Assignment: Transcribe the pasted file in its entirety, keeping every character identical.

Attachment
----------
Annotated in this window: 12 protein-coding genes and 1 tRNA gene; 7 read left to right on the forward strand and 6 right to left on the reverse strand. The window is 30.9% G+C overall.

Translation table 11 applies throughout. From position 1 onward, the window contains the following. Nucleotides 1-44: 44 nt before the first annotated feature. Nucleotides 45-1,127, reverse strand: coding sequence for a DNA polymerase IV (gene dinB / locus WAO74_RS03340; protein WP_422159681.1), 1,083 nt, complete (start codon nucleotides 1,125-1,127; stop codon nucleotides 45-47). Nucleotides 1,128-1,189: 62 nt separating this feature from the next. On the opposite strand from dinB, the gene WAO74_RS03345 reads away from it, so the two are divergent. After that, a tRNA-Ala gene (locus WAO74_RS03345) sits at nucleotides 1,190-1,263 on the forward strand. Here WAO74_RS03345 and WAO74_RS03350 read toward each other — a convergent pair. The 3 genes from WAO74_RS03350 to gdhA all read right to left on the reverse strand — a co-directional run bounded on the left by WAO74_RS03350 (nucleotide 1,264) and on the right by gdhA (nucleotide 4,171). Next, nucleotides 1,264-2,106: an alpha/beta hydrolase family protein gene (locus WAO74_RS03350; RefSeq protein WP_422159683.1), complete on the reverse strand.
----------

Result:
Annotated in this window: 12 protein-coding genes and 1 tRNA gene; 7 read left to right on the forward strand and 6 right to left on the reverse strand. The window is 30.9% G+C overall.

Translation table 11 applies throughout. From position 1 onward, the window contains the following. Nucleotides 1-44: 44 nt before the first annotated feature. Nucleotides 45-1,127, reverse strand: coding sequence for a DNA polymerase IV (gene dinB / locus WAO74_RS03340; protein WP_422159681.1), 1,083 nt, complete (start codon nucleotides 1,125-1,127; stop codon nucleotides 45-47). Nucleotides 1,128-1,189: 62 nt separating this feature from the next. On the opposite strand from dinB, the gene WAO74_RS03345 reads away from it, so the two are divergent. After that, a tRNA-Ala gene (locus WAO74_RS03345) sits at nucleotides 1,190-1,263 on the forward strand. Here WAO74_RS03345 and WAO74_RS03350 read toward each other — a convergent pair. The 3 genes from WAO74_RS03350 to gdhA all read right to left on the reverse strand — a co-directional run bounded on the left by WAO74_RS03350 (nucleotide 1,264) and on the right by gdhA (nucleotide 4,171). Next, nucleotides 1,264-2,106: an alpha/beta hydrolase family protein gene (locus WAO74_RS03350; RefSeq protein WP_422159683.1), complete on the reverse strand.